let's talk farm animals

Connecting with consumers is the greatest reward for local beef initiative

By Kelly Daynard

Sarnia – It started six years ago as a conversation between friends. Today, that idea tossed around a kitchen table has become Bluewater Beef, an initiative of the Eyre and Shaw farm families of Lambton County.

Murray Shaw recalls that early conversation. “We wanted to expand our farms but the economics at the time, for small farmers, didn’t make sense.”

While most of their beef produced at the time was sold directly to larger processors, he and partner Ralph Eyre already sold a small amount of beef locally, taking orders from friends and family for beef from their farms. From sales of that “freezer beef”, they had learned that people liked knowing exactly where their meat came from.

The Eyre and Shaw farm families of Lambton County are the owners of Bluewater Beef

Soon after, they accessed an industry funding program through the Ontario Cattlemen’s Association that helped them do some market research and develop a name, brand and initial business plan that would make their farms more profitable, provide a premium beef product and, most importantly, allow them to become better acquainted with their consumers.  Today, more than 75% of their beef is sold through Bluewater Beef.

“Being involved in everything from production to retail has made me understand this industry far better than I ever did before,” said Shaw.  “The average farmer doesn’t know what happens to their cattle when they leave their farm. We, on the other hand, know every detail down to the weight and quality of an individual cut. It’s made us better farmers.”

A Sarnia-area restaurant promotes Bluewater beef on its menu

Bluewater Beef manages every detail of the animals’ lives, from birth to beef. The calves are born on their farms and spend their entire lives there. Cattle are raised hormone-free, on a corn-fed diet and are ready for market between 12 and 18 months of age. Breeding is also consistent. They all are at least 50% Limousin which also helps to ensure a uniform product.

Their beef is all processed by Weiland Meats in Petrolia, another family-run business. Prior to making that decision, the partners interviewed all abattoirs in the area, looking for one whose business philosophy and attention to quality most closely matched their own.

Bluewater Beef is truly a family affair. Ralph and Murray are assisted by their fathers and Murray’s brother. At chore time, the four Shaw children and three Eyre sons pitch in.  Murray’s wife Sandi manages the program’s website and social media communications while Ralph’s wife Brenda helps with orders and management decisions. On weekend mornings, you’ll see them all working at farm markets in Petrolia and Sarnia. The business has also benefitted from the expertise of Brenda’s father who was both a farmer and a local butcher for more than 40 years.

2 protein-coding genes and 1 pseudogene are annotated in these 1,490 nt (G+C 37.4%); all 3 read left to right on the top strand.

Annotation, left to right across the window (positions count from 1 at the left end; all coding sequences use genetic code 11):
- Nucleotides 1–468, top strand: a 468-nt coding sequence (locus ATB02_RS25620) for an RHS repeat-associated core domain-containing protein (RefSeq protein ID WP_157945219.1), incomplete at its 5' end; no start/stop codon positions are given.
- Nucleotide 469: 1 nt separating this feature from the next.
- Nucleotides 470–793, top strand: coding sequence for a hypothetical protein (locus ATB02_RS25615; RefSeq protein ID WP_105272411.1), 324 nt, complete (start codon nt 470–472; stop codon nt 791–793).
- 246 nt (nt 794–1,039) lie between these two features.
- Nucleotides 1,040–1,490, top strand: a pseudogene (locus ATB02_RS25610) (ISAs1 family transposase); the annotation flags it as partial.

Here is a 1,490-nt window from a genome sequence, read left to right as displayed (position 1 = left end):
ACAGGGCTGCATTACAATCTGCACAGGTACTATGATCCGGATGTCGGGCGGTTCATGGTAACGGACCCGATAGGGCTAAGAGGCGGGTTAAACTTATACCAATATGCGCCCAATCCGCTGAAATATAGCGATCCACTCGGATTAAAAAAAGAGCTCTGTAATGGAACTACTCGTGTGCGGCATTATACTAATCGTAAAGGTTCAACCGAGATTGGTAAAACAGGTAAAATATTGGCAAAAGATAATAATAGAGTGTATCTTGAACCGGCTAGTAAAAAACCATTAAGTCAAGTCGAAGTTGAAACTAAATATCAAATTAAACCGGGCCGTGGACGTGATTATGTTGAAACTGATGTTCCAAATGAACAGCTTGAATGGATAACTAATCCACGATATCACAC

It’s at the two markets that they have the best conversations with their consumers.  “The questions that we’re asked are really interesting,” said Eyre, “People want to support local farmers and they want to know more about how their beef is raised.”

Last fall, they hosted an open house at the Eyre farm and were amazed at the crowds that came from Sarnia to see the farm, take wagon rides and enjoy an afternoon in the country.

Social media has also proved to be a great way of keeping their customers informed about the business and about life on the farm. The early January birth of twin calves on one of the farms (an unusual occurrence in the beef industry) attracted a great deal of interest and excitement through its Facebook page.

Bluewater Beef has a business plan that focuses on quality and customer service. It’s a plan that the two families constantly refer to when making decisions on future growth.

“We want to continue growing”, said Eyre, “but we need to grow at a pace that makes sense logistically.”

Shaw concluded, “We’ve heard of too many ventures that failed because they grew too fast which compromised their service and their product quality.”

For both, the greatest rewards of their business venture have come in the positive feedback they receive from their customers.  “Often we’ll hear from a customer who is eager to tell us about their great dining experience”, said Shaw. “It’s so great when they come back and they’re excited by the taste and the tenderness.”

For more information on this local food initiative, visit www.bluewaterbeef.com

This article is one in a series of profiles on Ontario farmers produced by Farm & Food Care Ontario.



Posted by Farm and Food Care on February 27th, 2013 :: Filed under Agriculture Education,Animal care,Beef cattle,Consumers,Farm life,farm tours,Food,Meat processing,Sustainability of the family farm,Uncategorized
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